Transferring skills from arts ed to info lit

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The last job I held before becoming a librarian was as a facilitator of arts programs, working 11 years for ArtsConnection, a non-profit that brought professional visual and performing (music, dance, theater) artists into public schools pre-K-12 throughout the five boroughs … Continue reading

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The Power of PowerPoint

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Alright, maybe it is not that powerful, but at least, useful. In my college days, professors’ lectures were mostly verbal and sometimes aided by a blackboard. The professor would either talk my head off throughout the whole lecture non-stop making … Continue reading

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Searching as strategic exploration: towards an embodied information literacy

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As instruction librarians, we know that the iterative, sometimes nonlinear, search process is an expert searcher’s ability; it comes only with practice and through experience. Yet novice researchers – undergraduate students – may not yet have had this experience and … Continue reading

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What does a librarian teach?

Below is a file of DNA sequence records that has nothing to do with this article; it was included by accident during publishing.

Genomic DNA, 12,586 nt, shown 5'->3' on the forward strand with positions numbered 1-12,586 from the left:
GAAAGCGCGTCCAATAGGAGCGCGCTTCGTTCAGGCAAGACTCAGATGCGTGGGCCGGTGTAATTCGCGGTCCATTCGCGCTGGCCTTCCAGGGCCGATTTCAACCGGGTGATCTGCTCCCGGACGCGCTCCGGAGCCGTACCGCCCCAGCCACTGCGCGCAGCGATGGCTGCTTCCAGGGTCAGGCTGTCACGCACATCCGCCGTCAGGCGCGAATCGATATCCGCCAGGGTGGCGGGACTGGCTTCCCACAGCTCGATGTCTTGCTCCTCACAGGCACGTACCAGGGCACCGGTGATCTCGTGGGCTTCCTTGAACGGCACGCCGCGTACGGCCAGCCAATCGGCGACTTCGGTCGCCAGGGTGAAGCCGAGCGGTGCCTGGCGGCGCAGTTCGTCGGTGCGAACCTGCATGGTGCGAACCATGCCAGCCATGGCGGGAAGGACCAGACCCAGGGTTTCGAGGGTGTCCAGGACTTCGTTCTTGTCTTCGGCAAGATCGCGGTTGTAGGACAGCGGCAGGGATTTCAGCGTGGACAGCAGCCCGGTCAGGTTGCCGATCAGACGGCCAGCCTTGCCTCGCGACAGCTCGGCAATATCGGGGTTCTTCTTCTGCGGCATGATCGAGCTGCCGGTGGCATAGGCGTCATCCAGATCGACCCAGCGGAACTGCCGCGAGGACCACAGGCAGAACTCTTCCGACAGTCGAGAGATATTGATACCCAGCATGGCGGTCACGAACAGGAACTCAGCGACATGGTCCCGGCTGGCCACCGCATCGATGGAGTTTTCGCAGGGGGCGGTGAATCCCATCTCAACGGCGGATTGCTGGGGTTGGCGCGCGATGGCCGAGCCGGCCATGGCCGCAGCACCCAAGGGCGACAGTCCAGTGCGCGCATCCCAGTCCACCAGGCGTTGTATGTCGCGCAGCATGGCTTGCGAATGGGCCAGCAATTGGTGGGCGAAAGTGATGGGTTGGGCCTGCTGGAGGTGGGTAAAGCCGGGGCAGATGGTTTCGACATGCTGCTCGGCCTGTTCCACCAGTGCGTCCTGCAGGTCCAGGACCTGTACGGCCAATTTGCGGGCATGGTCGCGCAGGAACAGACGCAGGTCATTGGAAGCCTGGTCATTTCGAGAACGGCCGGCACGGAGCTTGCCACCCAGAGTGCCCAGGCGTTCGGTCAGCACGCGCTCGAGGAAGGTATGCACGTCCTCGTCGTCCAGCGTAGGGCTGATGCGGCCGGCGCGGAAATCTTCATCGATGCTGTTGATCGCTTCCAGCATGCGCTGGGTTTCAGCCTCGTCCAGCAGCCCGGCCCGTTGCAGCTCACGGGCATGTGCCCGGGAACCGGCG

So what actually is the teaching role of the Library? When people find out that I am a faculty member at a CUNY school, the next question is “What do you teach?”  For me it is particularly poignent, because I … Continue reading

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A teaching librarian fails at summer vacation

It’s August and I’ve been reflecting on whether I’m making the most of the quiet summer months in our academic library. I’ll confess that I approach summer “break” with an aspirational attitude similar to the one that sparks New Year’s … Continue reading

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What New Things Can I Do?: The Roles and Strengths of Teaching Librarians (ACRL, 2017)

Taking a bit of time this summer to catch up on my professional reading, particularly as it relates to instruction, I once again happened across The Roles and Strengths of Teaching Librarians (approved by the ACRL Board of Directors, April … Continue reading

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4 Reasons Why You Should Keep a Reflective Teaching Journal

Back in January, I was casting about for some instructional inspiration. What could I do, what could I try to improve my teaching in the upcoming semester? A light bulb went off when I suddenly remembered Betsy Tompkins’ (2009) excellent article on reflective journals. She suggests that the systematic practice of recording teaching processes, decisions and behaviors may be “a source of inspiration and professional development” (Tompkins, 2009, p. 232) to academic librarians. Motivated by her example, I experimented with a reflective teaching journal during the Spring 2018 semester and was delighted with the results. Below are my four best reasons why you might consider keeping one yourself.

  1. Cheap and easy

No need to register for another expensive webinar or workshop. This professional development opportunity will cost you nothing more than a bit of time and effort. To get started, all I did was set up a journal entry template in Word, modifying Tompkins’ (2009) form to include sections on materials, assessment and future planning. Over the course of 15 weeks, I used this template to create entries on 25 one-shot sessions. I’ve included my template in this post as well as a sample entry prepared for a BU401 Elements of Marketing class.